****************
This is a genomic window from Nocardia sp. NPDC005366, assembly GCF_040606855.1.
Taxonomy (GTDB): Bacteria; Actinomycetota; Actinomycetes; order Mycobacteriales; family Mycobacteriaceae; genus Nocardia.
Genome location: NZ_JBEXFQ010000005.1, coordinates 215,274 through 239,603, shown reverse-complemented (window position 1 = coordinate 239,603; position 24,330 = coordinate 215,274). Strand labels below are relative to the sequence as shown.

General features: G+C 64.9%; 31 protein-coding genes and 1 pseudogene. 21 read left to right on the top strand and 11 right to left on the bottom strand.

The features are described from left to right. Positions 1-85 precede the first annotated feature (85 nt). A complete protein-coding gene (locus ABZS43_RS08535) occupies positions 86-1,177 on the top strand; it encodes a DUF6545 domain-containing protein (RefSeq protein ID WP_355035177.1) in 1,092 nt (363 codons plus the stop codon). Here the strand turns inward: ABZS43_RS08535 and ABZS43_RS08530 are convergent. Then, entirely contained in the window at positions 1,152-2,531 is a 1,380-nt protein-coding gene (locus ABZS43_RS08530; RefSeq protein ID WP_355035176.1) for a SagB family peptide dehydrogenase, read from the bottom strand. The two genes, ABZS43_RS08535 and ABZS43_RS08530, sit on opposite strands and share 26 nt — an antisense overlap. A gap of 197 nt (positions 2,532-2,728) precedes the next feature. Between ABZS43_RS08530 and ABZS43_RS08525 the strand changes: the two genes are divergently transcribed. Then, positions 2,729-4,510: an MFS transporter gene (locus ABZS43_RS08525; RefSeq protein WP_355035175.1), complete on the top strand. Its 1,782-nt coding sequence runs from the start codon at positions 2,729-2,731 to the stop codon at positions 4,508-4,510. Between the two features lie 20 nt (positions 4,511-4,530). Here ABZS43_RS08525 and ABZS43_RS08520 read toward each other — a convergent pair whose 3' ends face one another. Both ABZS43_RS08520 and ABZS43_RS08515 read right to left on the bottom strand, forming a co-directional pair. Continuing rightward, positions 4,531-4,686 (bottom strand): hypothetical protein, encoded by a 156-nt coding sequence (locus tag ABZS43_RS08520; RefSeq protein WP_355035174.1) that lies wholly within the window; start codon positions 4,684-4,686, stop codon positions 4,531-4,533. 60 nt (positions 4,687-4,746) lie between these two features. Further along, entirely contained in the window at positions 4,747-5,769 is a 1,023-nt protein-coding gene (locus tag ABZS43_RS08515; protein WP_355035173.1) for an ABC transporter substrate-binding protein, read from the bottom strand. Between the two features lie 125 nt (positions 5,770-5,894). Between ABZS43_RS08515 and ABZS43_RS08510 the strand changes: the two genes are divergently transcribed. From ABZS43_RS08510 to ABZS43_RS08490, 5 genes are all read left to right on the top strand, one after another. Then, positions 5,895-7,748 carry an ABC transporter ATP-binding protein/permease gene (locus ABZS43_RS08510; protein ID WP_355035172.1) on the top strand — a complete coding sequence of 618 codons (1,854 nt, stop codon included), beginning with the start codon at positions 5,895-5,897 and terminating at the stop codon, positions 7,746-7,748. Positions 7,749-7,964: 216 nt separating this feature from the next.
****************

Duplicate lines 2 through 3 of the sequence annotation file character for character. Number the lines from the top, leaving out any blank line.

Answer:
Taxonomy (GTDB): Bacteria; Actinomycetota; Actinomycetes; order Mycobacteriales; family Mycobacteriaceae; genus Nocardia.
Genome location: NZ_JBEXFQ010000005.1, coordinates 215,274 through 239,603, shown reverse-complemented (window position 1 = coordinate 239,603; position 24,330 = coordinate 215,274). Strand labels below are relative to the sequence as shown.